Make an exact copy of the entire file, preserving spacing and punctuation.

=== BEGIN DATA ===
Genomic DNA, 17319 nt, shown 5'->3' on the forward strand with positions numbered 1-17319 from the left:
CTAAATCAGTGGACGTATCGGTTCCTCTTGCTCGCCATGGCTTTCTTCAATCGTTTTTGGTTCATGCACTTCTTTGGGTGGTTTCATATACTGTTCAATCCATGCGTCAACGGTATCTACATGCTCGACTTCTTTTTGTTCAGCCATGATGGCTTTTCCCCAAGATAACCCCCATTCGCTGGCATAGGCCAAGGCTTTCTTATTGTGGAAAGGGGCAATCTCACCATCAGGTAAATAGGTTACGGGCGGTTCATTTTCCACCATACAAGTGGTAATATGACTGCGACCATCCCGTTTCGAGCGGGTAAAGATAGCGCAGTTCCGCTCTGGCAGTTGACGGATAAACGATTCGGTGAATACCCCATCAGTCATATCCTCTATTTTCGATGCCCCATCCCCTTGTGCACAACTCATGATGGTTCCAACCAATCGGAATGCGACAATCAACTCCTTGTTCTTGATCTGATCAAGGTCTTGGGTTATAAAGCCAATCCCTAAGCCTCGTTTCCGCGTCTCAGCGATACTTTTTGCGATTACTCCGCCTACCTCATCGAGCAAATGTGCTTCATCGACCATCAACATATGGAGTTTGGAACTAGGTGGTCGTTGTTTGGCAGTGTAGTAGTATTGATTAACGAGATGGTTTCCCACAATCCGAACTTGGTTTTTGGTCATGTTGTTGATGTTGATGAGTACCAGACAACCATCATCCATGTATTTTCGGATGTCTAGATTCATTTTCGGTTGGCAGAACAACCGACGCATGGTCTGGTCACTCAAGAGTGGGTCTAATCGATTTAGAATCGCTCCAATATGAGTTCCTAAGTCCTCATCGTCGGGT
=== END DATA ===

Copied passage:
Genomic DNA, 17319 nt, shown 5'->3' on the forward strand with positions numbered 1-17319 from the left:
CTAAATCAGTGGACGTATCGGTTCCTCTTGCTCGCCATGGCTTTCTTCAATCGTTTTTGGTTCATGCACTTCTTTGGGTGGTTTCATATACTGTTCAATCCATGCGTCAACGGTATCTACATGCTCGACTTCTTTTTGTTCAGCCATGATGGCTTTTCCCCAAGATAACCCCCATTCGCTGGCATAGGCCAAGGCTTTCTTATTGTGGAAAGGGGCAATCTCACCATCAGGTAAATAGGTTACGGGCGGTTCATTTTCCACCATACAAGTGGTAATATGACTGCGACCATCCCGTTTCGAGCGGGTAAAGATAGCGCAGTTCCGCTCTGGCAGTTGACGGATAAACGATTCGGTGAATACCCCATCAGTCATATCCTCTATTTTCGATGCCCCATCCCCTTGTGCACAACTCATGATGGTTCCAACCAATCGGAATGCGACAATCAACTCCTTGTTCTTGATCTGATCAAGGTCTTGGGTTATAAAGCCAATCCCTAAGCCTCGTTTCCGCGTCTCAGCGATACTTTTTGCGATTACTCCGCCTACCTCATCGAGCAAATGTGCTTCATCGACCATCAACATATGGAGTTTGGAACTAGGTGGTCGTTGTTTGGCAGTGTAGTAGTATTGATTAACGAGATGGTTTCCCACAATCCGAACTTGGTTTTTGGTCATGTTGTTGATGTTGATGAGTACCAGACAACCATCATCCATGTATTTTCGGATGTCTAGATTCATTTTCGGTTGGCAGAACAACCGACGCATGGTCTGGTCACTCAAGAGTGGGTCTAATCGATTTAGAATCGCTCCAATATGAGTTCCTAAGTCCTCATCGTCGGGT